Bengali Alur Dom | Bengali Style Dum Aloo

Bengali alur dom is one such classic Bengali recipe which we over-emotional Bengalis are passionately attached with and can’t do without a generous serving of this every now & then!

Bengali Alur DomDum aloo is the quintessential Indian curry which is popular all over the country with region-specific twists! This Bengali alur dom is my Bengali take which was one of my comfort foods during my growing years! Alur dom, or nationally called as dum Aloo, is in existence since time immemorial and Indian cuisine will not be regarded as complete if this recipe doesn’t get an honorable mention!

Dum Aloo is such a popular Indian curry that you will find it in every corner of the country with their regional tweaks. This one recipe can never go wrong! My Bengali alur dom is like any typical Indian curry where cubes of potatoes are simmered in a fragrant curry sauce long enough to allow the potatoes soak up all the aroma and flavors. But the typical Bengali flavors of kalo jeere or onion seeds sautéed in mustard oil make it our very own alur dom which is so close to our heart and distinguish it from its soul sister – Punjabi dum aloo!

Bengali Alur DomOur alur dom or dum aloo is best partnered with luchi a.k.a poori, which is another super-popular Indian flat-bread. This combination simply rocks and a dedicated non-vegetarian like me will also love to give up on meat for this! If you wanna impress any Bengali, trust me, just offering a plate of fluffy white luchi’s with a bowl of warm alur dom will do the trick!

For my recipe, I used baby potatoes which also has a high starch-content that helps thicken the curry making it more delicious. If you can’t get your hands on those small ones, feel free to use any size and cut them into medium chunks. If you are an Indian, you might already be fond of dum aloo; do give this Bengali version a try, I bet you won’t regret!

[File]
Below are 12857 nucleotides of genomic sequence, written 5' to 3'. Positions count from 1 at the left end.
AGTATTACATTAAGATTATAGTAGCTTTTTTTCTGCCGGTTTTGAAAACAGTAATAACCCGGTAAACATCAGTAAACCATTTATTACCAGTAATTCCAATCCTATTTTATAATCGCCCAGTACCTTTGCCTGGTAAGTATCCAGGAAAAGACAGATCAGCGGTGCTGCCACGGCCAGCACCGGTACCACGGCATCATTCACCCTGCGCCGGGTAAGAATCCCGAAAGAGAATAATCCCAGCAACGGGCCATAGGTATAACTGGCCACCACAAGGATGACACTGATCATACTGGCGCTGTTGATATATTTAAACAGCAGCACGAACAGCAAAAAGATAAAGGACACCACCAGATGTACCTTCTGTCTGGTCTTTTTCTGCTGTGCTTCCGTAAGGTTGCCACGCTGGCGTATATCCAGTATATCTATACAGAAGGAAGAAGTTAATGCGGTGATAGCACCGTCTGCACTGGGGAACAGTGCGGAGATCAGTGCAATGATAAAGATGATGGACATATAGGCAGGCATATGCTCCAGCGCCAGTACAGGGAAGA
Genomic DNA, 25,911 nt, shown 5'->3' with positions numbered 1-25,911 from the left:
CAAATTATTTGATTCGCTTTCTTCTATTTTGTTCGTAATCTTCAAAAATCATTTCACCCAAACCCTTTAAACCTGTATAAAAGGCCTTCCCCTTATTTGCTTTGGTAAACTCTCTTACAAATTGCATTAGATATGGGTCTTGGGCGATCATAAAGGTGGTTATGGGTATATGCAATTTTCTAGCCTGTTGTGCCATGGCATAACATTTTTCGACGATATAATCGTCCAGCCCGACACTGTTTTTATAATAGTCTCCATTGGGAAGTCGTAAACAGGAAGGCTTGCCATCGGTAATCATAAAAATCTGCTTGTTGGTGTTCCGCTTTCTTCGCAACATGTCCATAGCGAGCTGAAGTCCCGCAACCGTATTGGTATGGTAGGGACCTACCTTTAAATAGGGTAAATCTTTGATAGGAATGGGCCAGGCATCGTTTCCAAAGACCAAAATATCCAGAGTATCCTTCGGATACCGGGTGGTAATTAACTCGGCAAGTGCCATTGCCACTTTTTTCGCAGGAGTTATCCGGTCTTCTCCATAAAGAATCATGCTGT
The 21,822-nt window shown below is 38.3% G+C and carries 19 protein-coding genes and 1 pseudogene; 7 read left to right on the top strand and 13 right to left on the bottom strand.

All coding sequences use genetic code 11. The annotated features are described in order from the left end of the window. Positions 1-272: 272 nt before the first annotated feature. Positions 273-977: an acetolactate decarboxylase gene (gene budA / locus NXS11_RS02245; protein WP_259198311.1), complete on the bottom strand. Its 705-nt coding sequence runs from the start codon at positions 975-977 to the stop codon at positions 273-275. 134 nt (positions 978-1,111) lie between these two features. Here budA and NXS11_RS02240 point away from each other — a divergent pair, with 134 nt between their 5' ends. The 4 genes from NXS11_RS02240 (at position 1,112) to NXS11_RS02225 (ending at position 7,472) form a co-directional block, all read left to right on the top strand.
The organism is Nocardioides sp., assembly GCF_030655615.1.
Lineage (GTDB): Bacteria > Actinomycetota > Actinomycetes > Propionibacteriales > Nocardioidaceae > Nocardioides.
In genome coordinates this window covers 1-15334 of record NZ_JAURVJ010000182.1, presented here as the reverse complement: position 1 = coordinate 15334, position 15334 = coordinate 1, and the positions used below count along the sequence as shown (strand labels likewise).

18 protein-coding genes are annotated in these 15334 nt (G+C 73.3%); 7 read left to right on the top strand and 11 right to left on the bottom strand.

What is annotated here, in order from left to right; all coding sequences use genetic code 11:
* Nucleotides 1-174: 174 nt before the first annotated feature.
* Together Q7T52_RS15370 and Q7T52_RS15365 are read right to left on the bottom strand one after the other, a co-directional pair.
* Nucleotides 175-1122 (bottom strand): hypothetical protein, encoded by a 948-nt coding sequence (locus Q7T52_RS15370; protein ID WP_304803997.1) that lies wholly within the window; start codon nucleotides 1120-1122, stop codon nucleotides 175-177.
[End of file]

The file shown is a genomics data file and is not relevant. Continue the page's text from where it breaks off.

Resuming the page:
Bengali Alur Dom

Dum Aloo - Bengali Style
Prep time
Cook time
Total time
Cuisine: Indian
Serves: 4 servings
  • Small round potatoes – 15-20
  • Onion seeds – ½ tsp
  • Cloves – 1 or 2
  • Bay leaf – 1
  • Paste of 2 big onions
  • Ginger paste – 2 tsp
  • Tomato – 1
  • Yogurt – 2 tbsp
  • Turmeric – ¼th tsp
  • Cumin powder – 2 tsp
  • Red chili powder – ½ to 1 tsp depending on your taste bud
  • Garam masala – 1+1 tsp
  • Fresh green coriander
  • Salt to taste
  • Sugar – ½ tsp
  • Mustard oil - 4 tbsp
  • Ghee (optional – lends a beautiful aroma)
  1. Boil the potatoes in salted water until soft (you can expedite this process by pressure cooking the potatoes). Once cool, peel the potatoes. The skin will come out very easily when the potatoes are boiled.
  2. Now heat the mustard oil in a wok/skillet. Temper the hot oil with onion seeds and let them crackle. Add the bay leaf and cloves and sauté for few seconds.
  3. Add the onion paste and a little sugar. Saute it till the onion turns pink. Add ginger paste and stir well.
  4. Once the onion paste is nicely sautéed and turn golden brown, add turmeric, cumin powder, red chili powder, half of the garam masala and yogurt.
  5. Fry on medium to high flame till the oil separates from the spices. Add the peeled potatoes now.
  6. Add a little water. It depends on the consistency you want. I added around 2 cups of water but boiled off the excess and retained about 1 cup later.
  7. Cover and let it cook on low for 10 minutes so that the potatoes absorb all the flavors.
  8. After 10 minutes, uncover the wok and sprinkle rest of the garam masala and drizzle the ghee. Keep it on high flame so that the gravy turns thick.
  9. Once the curry reaches your desired consistency, switch off the flame. Serve warm alur dom with luchi or Basmati rice!

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